Israeli Sergeant Gilad Shalit Became National Rallying Point

Gilad Shalit visits an army museum in this family photo shown by Elana Levi-Zrihan.

The name at the center of the massive prisoner swap with Hamas held the rank of staff sergeant in the Israeli army, but during his five years of captivity he has been elevated to a  rallying point for the entire country.

Gilad Shalit, a 25-year-old dual citizen of Israel and France, was captured during his service in the Israeli army in 2006 when Hamas militants entered Israel and kidnapped him.  His contact with the outside world has been limited to three letters, a number of audio tapes, and one video of him released in 2009. Hamas refused a request by the International Red Cross to visit Shalit, fearing that it might give away his location.

Now, Hamas says it will release Shalit in exchange for more than 1,000 Hamas prisoners who are being held in Israeli prisons. Past deals between Israeli Prime Minister Benjamin Netanyahu and Hamas for Shalit have fallen through at the last minute, but both sides said today that the deal will happen this time.

Though he has not been seen in five years, Shalit’s face and name can be seen on banners and signs throughout Israel, as thousands of Israelis have joined his parents’ public crusade to bring him home.

In 2010, the Noam and Avivia Shalit, Gilad’s parents, marched from their home in north Israel to Jerusalem to stand in front of Netanyahu’s residence and put pressure on the government to increase prisoner exchange talks. Joining them on the march were about 10,000 Israelis. Shalit’s father, Noam, has slept outside Netanyahu’s residence in a tent for much of his son’s imprisonment.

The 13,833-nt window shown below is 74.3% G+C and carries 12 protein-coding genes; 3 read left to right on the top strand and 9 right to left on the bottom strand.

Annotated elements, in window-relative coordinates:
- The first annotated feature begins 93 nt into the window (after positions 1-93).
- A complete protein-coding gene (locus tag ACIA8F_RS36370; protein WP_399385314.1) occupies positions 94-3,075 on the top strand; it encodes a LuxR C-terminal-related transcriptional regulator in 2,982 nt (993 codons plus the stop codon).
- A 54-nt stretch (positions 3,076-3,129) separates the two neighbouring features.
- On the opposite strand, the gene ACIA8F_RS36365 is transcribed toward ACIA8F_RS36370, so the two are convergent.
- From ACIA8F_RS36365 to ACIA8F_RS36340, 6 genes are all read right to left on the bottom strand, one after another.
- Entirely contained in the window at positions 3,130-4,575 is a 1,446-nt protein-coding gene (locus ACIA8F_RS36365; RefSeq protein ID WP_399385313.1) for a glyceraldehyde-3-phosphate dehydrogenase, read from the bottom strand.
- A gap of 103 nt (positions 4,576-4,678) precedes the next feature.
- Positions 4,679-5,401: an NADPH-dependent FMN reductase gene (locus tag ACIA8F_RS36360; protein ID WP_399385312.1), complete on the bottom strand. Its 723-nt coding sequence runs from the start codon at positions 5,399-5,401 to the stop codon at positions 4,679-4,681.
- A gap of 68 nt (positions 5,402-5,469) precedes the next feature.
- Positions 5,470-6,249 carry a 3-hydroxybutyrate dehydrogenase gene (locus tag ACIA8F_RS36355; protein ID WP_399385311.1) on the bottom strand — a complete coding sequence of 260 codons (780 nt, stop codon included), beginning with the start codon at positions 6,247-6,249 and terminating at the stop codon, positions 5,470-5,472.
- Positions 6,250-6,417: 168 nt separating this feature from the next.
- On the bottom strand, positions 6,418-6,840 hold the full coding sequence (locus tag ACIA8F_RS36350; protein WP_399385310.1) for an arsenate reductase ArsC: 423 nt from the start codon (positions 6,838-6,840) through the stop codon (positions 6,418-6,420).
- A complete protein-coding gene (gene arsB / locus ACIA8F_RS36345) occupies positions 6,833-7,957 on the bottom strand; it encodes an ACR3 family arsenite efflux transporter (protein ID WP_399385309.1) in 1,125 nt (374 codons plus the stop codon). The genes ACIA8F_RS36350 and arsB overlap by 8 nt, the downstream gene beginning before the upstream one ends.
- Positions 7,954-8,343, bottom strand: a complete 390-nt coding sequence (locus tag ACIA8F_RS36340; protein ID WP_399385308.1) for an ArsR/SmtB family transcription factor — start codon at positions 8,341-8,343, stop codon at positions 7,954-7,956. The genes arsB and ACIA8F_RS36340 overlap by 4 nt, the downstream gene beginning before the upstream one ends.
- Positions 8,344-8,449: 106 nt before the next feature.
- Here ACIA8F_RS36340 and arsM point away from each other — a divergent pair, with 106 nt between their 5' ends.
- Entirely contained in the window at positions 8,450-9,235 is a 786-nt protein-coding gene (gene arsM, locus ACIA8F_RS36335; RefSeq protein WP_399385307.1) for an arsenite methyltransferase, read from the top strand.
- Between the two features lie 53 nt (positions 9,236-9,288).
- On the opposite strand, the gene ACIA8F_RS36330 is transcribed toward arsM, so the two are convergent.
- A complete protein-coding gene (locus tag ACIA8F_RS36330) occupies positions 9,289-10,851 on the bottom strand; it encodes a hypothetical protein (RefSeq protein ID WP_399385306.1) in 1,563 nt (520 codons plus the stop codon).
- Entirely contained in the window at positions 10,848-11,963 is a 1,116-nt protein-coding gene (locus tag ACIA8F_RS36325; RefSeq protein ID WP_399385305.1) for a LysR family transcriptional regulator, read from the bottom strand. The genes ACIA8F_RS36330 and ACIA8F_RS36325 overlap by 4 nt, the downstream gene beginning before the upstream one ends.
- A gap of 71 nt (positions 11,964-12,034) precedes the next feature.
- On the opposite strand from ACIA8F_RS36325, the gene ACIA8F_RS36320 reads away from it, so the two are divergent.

Noam Shalit  spoke out about the negotiations in 2010.

“Tens of thousands of citizens marching with us to Jerusalem are aware of the price for that is required for the release of Gilad. But they also know the price of abandoning him,” he said then.

Shalit’s imprisonment hits home to all Israeli parents because everyone except for those with religious exemptions are required to serve in the Israeli armed forces. Shalit, who decided to enter the combat division because his older brother Yoel had served there, had been in the army for less than a year before he was abducted.

Shalit, then 19, was captured by militants on June 25, 2006, when Hamas soldiers crossed through underground tunnels into Israel’s side of the southern Gaza Strip border and attacked the tank he was in.  Two other Israeli soldiers died in the attack, and three more were injured. Shalit became the first Israeli soldier captured since 1994.

Netanyahu reportedly came close to a deal with Hamas leaders in 2010, but talks fell through when Hamas released a video taunting Gilad’s father by portraying him roaming the streets, clutching his son’s photo, followed by a casket with an Israeli flag over it.

Netanyahu had also been unwilling to release the prisoners demanded by Hamas because of their association with violent attacks on Israel, but the prime minister appears to have changed his mind.

Dozens of Israelis converged on Shalit’s tent today to offer support to the family. The tiny structure is decorated with pictures of Shalit, as well as a large sign with the number 1,934, the number of days he has been in captivity, according to the Associated Press.

Shalit’s parents sat in the tent, smiling as people flooded to the area and cars honked horns in excitement, the report said.

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